School Closure and Distance Learning

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Mr. Barham gives his fifth period science class a lecture about the novel Corona Virus in place of the initial class plan, which was for students to continue working on their bridge projects. Students were originally given until the following Monday to complete their constructions, however because of the school closure, most students opted to take their projects home to finish and bring in when school resumes. Kailey Kleiner says, “I guess it kind of worked out. My group was on track, but the extra time will be nice because we can make our bridge even better.”

Emma Marcellana, Reporter, Editor-in-Chief

Mr. Barham gives his fifth period science class a lecture about the novel Corona Virus in place of the initial class plan, which was for students to continue working on their bridge projects. Students were originally given until the following Monday to complete their constructions, however because of the school closure, most students opted to take their projects home to finish and bring in if school eventually resumed. Kailey Kleiner says, “I guess it kind of worked out. My group was on track, but the extra time will be nice because we can make our bridge even better.”
Andrew Hoang (8) spreads the word to Nathan Wong (8) about the temporary closure of school. Prior that day, the Santa Clara County Public Health Department and the Santa Clara County Office of Education held a press conference, in which all school within the county were instructed to close due to the COVID-19 outbreak. Nathan Wong said, “I think the closures were a good decision. Plus, we get a break.”

Lunchtime on Friday, March 13 was abuzz with rumors, as news spread around campus of the latest impact that COVID-19 had made on Bernal students.  Later that day, fifth period teachers communicated to their students the outcome of a meeting held just a few hours earlier, in which the Oak Grove School District announced that they, along with all public schools within Santa Clara County, had been instructed to temporarily close until April 6th.  Later, on March 26, the closure was extended until May 1st.  These decisions were made to protect staff and students from the COVID-19 outbreak, and to reduce its spread until districts arranged a safer way to congregate. That same Friday, Mr Barham addressed the school closures to his eighth graders.  “I know as students, you all think this is awesome, but as a teacher there are a ton of other things I consider.  Lots of kids come to school because they don’t have a great home life.  For them, school is what provides them two reliable meals a day, plus childcare while their parents are at work.”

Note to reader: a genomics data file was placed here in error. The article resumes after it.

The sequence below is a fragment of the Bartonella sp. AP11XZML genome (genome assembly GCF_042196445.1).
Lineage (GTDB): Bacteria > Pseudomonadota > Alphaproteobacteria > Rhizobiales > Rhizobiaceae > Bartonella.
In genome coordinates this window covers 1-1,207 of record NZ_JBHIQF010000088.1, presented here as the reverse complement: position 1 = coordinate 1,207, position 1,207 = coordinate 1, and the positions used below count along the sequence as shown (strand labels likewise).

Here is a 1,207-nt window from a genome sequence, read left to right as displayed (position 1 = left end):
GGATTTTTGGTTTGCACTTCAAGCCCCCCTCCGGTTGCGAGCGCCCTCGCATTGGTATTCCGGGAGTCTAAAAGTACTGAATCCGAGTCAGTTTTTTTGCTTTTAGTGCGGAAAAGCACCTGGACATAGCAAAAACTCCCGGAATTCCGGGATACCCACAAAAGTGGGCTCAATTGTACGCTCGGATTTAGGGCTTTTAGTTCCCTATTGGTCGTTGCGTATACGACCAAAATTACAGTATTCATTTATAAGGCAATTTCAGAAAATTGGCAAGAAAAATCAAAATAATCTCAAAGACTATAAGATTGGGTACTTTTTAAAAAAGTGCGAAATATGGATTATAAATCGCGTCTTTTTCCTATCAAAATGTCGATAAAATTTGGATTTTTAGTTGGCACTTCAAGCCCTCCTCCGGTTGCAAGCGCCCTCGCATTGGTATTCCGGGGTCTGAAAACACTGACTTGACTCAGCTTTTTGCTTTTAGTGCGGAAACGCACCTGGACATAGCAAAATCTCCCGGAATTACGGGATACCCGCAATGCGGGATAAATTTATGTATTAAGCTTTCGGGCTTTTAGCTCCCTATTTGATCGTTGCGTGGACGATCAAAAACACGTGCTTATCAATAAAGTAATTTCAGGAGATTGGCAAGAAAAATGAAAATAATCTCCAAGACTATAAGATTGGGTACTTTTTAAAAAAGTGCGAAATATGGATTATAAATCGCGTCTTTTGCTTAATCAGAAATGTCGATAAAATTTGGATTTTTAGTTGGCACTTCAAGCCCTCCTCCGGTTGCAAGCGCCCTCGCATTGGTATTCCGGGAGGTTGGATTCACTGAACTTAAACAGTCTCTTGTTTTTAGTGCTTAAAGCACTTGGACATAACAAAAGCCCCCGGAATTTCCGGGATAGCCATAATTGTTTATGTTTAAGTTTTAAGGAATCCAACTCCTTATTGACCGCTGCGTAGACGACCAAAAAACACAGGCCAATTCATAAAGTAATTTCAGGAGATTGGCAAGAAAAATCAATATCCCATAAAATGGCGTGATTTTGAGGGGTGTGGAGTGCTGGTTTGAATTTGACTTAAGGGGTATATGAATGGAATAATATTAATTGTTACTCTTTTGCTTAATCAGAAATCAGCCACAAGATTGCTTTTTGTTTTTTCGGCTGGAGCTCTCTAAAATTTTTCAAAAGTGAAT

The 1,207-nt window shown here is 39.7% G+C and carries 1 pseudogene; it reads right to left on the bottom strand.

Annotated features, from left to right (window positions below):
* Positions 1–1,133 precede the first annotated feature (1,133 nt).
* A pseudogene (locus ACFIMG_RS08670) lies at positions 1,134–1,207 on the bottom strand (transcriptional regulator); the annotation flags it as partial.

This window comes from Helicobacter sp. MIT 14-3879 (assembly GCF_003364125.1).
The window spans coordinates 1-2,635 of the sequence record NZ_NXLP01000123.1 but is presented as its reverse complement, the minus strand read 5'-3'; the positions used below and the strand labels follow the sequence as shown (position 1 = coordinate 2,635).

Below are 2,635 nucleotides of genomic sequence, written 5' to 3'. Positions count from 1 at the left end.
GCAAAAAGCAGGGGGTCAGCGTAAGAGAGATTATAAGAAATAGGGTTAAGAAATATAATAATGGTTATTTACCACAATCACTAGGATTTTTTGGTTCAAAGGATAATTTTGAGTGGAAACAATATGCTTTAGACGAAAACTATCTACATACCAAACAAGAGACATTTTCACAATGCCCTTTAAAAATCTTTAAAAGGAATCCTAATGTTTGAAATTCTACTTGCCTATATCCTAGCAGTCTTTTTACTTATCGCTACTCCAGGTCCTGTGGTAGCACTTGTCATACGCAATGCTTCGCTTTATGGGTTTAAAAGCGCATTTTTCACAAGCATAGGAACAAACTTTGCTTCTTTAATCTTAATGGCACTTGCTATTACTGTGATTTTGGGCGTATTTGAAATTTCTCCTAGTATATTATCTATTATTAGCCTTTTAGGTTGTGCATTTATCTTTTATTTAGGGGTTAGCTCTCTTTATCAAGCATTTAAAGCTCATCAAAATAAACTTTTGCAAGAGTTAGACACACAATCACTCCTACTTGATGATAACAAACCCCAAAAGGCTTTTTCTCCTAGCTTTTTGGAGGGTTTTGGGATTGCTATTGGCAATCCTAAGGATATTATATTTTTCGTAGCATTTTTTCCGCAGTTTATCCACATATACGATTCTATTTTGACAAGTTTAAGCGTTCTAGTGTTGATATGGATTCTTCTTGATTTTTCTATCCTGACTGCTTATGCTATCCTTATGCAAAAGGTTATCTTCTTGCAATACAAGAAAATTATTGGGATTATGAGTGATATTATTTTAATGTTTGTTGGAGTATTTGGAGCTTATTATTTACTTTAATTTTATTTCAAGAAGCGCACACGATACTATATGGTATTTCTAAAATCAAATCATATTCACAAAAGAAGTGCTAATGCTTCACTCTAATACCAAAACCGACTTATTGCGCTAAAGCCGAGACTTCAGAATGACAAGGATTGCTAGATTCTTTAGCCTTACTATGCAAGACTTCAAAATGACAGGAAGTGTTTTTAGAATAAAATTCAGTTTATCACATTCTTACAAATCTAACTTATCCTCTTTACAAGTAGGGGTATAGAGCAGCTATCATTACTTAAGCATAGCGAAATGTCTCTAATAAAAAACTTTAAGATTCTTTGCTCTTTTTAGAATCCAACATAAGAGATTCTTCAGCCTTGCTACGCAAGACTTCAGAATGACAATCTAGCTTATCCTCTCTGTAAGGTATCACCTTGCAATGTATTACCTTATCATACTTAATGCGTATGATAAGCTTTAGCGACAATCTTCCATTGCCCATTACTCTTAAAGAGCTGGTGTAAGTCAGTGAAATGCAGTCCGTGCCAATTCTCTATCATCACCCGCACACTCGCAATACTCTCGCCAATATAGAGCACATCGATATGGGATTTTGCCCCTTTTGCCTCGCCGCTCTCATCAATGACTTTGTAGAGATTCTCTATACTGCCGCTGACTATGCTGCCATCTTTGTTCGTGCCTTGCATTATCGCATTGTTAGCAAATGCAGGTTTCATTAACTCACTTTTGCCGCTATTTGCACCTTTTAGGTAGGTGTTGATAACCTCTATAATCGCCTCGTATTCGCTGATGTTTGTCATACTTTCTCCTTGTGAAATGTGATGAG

The prolonged suspension of school also sparked issues regarding teachers’ class plans for the rest of the year.  At the time of the initial closure, schools were to be closed for at least one month, so teachers had to rearrange, cut, and modify units.  Some teachers offered optional work for students to complete during the first period of the closure.  However, once Governor Newsom announced in April that school would not be resuming, distance learning was implemented, during which students met with their teachers weekly via Google Meetings, were assigned work regularly, and were given either a “pass” or “no mark” in place of a letter grade for term six.    

The students of Bernal expressed various opinions on the school closure.  Minh Pham (8) disliked the leniency of distance learning, and said, “Honestly, although it basically gives us a break for the rest of the year, it’s more difficult to learn.  Teachers tend to teach their lessons more vaguely, so I have to learn certain topics on my own.”  In addition to impacting students academically, the abrupt end to school affected their social and personal lives, as students would not get to participate in end of year activities such as the talent show and yearbook signing party.  8th graders were deprived of their Washington D.C. trip, Great America trip, and promotion.  Brenda Duong commented, “I am disappointed that I won’t be able to enjoy the last moments of school with my friends, but I know things could be a lot worse.”